Franz Nicolay- St. Sebastian of the Short Stage

By Chris Dahlberg

Published on Tuesday, January 18, 2011

Franz Nicolay has been involved with a wide variety of bands and musicians over the years, but chances are that he is best known for the time he spent in The Hold Steady. What you may not know is that over the past year and a half or so Nicolay has been releasing a wealth of solo material and other writing, including the four song EP St. Sebastian of the Short Stage. The two sides of this effort are incredibly distinctive and if it weren’t for Franz’s voice one might assume that these are two entirely different artists. It’s a very interesting release that showcases Nicolay’s talents as both a singer and a writer, and gets my recommendation.

Apparently Franz Nicolay’s previous full length was divided in the same way as St. Sebastian of the Short Stage is, so listeners who heard that effort should expect the same mix of fun, energetic tracks and sad, depressing ones. The “fun” side starts off with a collaboration with The Dresden Dolls in which they cover “New England”, and this definitely qualifies the fun tag that Nicolay himself has attached to this side of the record. Amanda Palmer and Franz Nicolay work well together and although this may only be a cover it’s quite enjoyable and has that same punk cabaret feel that The Dresden Dolls are known for. From here the cabaret feel is reinforced with “The Ballad of Hollis Wadsworth Mason, Jr.” which adds in some additional instrumentation in the way of horns and some other sounds. The song itself has a sound comparable to acts such as Gogol Bordello, and the lyrics are influenced by the Watchmen graphic novel. It is on this song that Nicolay’s vocals really break through and his knack for writing thought provoking and engaging lines really becomes apparent.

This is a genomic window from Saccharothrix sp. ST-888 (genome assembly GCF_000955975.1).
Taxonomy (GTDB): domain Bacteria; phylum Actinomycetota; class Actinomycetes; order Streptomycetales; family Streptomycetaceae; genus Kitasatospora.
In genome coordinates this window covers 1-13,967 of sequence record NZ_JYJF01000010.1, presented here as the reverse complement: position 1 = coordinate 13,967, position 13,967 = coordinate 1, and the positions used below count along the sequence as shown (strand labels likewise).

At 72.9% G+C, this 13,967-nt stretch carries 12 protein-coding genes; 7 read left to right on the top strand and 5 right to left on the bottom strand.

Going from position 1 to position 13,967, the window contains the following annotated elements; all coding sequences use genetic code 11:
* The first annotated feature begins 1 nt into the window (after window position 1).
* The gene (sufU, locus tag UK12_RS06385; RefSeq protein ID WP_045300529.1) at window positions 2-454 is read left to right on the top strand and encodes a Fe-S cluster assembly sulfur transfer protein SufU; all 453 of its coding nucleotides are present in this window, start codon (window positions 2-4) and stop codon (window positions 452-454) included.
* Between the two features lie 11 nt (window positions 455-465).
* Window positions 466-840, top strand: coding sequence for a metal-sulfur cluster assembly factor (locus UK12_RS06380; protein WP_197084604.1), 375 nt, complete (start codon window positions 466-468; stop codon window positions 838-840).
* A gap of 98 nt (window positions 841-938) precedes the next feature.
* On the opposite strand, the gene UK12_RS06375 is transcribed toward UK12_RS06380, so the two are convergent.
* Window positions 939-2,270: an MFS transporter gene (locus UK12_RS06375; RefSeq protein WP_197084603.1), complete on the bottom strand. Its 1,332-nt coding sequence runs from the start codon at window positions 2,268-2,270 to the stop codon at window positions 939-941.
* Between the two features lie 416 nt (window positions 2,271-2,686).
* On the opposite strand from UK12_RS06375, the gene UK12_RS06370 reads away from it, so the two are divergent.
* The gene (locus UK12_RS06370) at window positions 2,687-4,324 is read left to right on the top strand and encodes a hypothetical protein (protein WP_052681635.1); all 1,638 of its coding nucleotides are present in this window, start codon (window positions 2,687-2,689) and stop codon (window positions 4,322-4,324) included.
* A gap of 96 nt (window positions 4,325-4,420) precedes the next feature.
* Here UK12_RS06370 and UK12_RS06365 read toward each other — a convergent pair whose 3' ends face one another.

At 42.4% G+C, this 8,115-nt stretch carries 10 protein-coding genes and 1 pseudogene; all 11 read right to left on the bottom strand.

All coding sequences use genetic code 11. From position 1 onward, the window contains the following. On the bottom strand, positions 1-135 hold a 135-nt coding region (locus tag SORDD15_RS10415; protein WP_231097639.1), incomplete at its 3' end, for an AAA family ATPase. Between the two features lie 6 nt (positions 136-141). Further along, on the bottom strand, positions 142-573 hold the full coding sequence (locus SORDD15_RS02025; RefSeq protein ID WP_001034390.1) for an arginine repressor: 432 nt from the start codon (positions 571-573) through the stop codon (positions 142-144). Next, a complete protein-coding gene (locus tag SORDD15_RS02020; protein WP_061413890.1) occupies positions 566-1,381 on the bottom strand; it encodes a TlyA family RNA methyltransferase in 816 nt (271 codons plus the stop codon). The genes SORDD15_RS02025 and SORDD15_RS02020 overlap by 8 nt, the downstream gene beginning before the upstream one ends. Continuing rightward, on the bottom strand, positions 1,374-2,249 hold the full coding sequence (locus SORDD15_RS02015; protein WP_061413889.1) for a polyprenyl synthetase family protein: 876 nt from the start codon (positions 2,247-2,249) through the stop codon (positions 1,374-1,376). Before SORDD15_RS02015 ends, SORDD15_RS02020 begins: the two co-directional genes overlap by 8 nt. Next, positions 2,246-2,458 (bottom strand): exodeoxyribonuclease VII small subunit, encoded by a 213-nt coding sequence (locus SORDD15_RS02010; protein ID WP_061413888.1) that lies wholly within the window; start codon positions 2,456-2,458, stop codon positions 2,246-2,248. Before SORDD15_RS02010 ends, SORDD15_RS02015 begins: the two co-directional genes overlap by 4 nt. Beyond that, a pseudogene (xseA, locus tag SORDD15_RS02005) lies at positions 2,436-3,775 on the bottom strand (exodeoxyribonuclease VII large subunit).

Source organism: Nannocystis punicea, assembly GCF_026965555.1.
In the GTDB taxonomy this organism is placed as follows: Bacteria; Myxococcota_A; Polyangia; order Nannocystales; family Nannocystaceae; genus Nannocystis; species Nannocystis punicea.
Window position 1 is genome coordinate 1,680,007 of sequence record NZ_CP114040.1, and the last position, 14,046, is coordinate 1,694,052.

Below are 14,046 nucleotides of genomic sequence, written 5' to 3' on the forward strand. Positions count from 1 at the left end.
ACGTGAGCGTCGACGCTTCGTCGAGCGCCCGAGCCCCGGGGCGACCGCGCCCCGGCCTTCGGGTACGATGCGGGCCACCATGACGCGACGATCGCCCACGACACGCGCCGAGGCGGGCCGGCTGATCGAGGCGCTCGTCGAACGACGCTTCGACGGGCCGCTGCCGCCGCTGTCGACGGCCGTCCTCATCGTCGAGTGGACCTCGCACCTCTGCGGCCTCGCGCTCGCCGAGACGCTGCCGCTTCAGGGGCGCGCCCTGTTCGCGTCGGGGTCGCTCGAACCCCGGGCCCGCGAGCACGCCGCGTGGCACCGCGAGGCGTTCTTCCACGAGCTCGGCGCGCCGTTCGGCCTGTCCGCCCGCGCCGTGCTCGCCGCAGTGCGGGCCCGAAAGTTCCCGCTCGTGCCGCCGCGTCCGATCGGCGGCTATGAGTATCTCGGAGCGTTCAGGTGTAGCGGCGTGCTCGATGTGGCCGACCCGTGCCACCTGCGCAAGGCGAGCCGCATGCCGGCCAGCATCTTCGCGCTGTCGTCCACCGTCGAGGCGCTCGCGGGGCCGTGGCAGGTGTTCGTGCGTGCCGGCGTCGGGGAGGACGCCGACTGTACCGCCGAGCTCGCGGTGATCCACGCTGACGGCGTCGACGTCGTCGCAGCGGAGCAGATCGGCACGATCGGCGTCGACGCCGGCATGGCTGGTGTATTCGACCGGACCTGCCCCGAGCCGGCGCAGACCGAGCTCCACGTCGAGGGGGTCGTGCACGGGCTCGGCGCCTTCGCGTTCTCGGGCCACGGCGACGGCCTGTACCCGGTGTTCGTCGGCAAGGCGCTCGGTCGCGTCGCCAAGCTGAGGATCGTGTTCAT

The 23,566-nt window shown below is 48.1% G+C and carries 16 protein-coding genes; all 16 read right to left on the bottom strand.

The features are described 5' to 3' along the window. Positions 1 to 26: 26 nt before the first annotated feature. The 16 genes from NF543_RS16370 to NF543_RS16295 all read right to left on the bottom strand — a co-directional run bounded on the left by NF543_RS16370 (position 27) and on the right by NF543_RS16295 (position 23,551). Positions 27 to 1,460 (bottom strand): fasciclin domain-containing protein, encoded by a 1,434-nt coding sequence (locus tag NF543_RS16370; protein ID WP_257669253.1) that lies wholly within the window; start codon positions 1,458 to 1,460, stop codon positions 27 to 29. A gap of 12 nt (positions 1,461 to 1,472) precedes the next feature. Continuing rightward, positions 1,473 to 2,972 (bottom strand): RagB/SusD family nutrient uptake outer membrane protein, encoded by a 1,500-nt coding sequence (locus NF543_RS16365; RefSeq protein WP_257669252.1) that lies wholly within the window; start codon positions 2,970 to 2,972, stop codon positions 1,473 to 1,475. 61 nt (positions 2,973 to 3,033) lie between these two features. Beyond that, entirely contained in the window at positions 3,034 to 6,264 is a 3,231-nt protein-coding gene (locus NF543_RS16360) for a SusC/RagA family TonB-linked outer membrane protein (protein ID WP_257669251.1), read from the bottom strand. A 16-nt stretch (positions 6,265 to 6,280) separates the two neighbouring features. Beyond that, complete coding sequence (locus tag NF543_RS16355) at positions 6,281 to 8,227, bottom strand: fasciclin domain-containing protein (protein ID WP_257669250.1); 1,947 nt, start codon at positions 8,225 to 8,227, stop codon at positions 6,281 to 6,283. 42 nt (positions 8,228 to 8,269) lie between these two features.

Moving on to the sad side, things immediately take a turn towards the depressing. Both of these tracks apparently were written back in 2001 and represent a very different point in Franz Nicolay’s life. Although I must say that the A Side is much more fun to listen to, the nuances of Nicolay’s are more apparent on the softer songs. On opener “When the War Came” he uses a much deeper pitch and sounds influenced by classic vocalists such as Johnny Cash and Tom Waits. This track also has some strong songwriting and themes that are sure to resonate with quite a few people. “I Just Want to Love” isn’t nearly as strong thematically but it retains the same somber guitar twangs of “When the War Came”, and the melodies are sure to draw listeners in. Just be prepared for a gigantic shift in mood, as Nicolay wasn’t kidding when he called this the Depressing Side.

St. Sebastian of the Short Stage is quite engaging, and I also enjoyed the short story that is included in the fold out poster, “Paraska Mikhailivna Is A Witch”. Apparently since this EP came out Nicolay has already released another full length album, and I definitely plan on checking that out based on the strength of the writing and hooks that are offered here. Franz Nicolay has revealed two distinctive sides of himself on this release, and it will be interesting to see what else he has in store further down the road.

Full Disclosure: Review copy provided by Beartrap PR

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